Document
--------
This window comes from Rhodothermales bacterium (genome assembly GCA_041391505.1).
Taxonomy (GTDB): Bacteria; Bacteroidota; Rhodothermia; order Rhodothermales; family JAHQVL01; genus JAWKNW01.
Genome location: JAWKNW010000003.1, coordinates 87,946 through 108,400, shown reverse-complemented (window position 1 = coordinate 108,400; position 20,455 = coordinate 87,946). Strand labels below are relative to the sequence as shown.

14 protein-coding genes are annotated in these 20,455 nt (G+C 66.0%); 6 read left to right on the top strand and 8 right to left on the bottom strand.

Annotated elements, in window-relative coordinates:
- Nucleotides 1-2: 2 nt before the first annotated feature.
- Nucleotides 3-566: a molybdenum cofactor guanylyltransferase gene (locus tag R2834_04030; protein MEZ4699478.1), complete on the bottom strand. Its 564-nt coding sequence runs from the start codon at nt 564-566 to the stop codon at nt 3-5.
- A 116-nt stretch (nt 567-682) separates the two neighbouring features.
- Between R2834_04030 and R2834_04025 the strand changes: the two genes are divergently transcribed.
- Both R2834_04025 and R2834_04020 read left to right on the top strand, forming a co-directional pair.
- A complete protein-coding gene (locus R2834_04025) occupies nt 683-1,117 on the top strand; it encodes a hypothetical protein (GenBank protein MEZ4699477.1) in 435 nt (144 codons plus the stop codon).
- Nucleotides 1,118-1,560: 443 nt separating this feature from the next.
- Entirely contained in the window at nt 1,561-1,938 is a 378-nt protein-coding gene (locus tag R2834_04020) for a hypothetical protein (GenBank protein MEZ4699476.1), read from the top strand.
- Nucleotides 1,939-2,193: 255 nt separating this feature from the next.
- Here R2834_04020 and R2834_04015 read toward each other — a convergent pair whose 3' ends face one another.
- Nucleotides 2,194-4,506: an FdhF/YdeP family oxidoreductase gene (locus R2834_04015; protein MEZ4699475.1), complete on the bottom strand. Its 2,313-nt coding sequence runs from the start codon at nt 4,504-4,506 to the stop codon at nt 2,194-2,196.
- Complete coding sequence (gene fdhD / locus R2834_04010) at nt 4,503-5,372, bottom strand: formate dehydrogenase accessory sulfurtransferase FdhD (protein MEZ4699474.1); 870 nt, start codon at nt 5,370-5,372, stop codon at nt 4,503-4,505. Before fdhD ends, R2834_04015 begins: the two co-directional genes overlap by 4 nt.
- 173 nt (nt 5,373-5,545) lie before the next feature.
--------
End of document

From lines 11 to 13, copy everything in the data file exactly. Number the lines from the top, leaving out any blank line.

- A complete protein-coding gene (locus R2834_04025) occupies nt 683-1,117 on the top strand; it encodes a hypothetical protein (GenBank protein MEZ4699477.1) in 435 nt (144 codons plus the stop codon).
- Nucleotides 1,118-1,560: 443 nt separating this feature from the next.
- Entirely contained in the window at nt 1,561-1,938 is a 378-nt protein-coding gene (locus tag R2834_04020) for a hypothetical protein (GenBank protein MEZ4699476.1), read from the top strand.